What is an estate plan? An estate plan is a process to uncover your goals and wishes then to memorialize them int a set of documents. Estate planning is about more than just writing a Will.
The planning process consists of several steps:
- The discovery session or initial consultation. In this meeting, the attorney will work with you to uncover your goals and wishes for a plan.
- Homework. You will be sent home with a packet to complete which gives the attorney the information he needs to create the planning documents.
- Draft. The attorney will create the documents and capture your wishes and goals on paper.
- Review. The attorney will present the important parts of the plan to you for review. This process will continue until all is correct. It is an iterative process. It may take 1 time or it may take more.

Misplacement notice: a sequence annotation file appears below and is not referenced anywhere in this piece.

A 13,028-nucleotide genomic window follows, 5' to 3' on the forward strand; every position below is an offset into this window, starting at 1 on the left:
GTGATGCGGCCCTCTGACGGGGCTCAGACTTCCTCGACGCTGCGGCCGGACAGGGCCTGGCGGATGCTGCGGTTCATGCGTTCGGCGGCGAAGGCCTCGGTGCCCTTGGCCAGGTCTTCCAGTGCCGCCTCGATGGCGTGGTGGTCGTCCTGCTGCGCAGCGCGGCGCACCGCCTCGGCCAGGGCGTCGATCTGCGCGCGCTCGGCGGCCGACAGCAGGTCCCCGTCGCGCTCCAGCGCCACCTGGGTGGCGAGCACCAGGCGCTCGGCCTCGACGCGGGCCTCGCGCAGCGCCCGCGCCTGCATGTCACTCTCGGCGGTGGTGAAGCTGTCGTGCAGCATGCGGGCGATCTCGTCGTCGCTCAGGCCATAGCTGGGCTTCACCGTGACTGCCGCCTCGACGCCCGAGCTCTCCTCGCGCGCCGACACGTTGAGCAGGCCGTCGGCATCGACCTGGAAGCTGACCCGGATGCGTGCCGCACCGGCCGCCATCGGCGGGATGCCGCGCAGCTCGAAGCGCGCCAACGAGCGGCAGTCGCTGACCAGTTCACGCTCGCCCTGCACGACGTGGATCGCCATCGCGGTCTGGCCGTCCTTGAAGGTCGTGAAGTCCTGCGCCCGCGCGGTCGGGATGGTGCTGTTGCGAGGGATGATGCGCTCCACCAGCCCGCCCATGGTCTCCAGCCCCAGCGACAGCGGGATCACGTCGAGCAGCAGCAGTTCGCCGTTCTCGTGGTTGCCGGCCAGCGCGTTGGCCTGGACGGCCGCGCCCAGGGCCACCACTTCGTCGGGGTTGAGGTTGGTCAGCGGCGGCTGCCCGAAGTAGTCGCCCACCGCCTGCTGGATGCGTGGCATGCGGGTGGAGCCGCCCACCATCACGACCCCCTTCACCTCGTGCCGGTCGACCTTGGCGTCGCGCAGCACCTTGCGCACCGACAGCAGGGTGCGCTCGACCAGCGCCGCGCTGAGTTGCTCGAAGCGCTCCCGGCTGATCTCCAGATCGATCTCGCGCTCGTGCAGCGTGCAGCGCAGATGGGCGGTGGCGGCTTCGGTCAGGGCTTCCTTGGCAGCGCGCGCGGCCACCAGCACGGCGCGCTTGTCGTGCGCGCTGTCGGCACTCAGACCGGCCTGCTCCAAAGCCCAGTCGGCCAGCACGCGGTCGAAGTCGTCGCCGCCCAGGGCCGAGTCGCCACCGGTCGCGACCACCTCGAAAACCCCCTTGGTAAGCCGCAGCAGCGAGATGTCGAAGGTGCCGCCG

- Signing. You will meet with the attorney, notary public, and two witnesses to sign all the documents.
- Funding. You need to fund your trust if you created one. If you are using a Will, there is other work you may need to do.
- Maintenance. No plan is ever complete. From time to time you need to review the plan to make sure it still meets your goals.
As you can see, an estate plan is more than just a Will or a Trust. It takes a lot of time and expertise by a skilled attorney to create a plan that meets your goals.
- What is the Difference Between Will and Estate Planning?
- Why do I Need an Estate Plan?
- How do I Make an Estate Plan?
- What is an Estate?
- Purpose of Estate Planning
- Estate Planning Definition
- Estate Planning vs Will
- Importance of Estate Planning
- Plan Your Estate
- Estate Planning Checklist
- Benefits of Estate Planning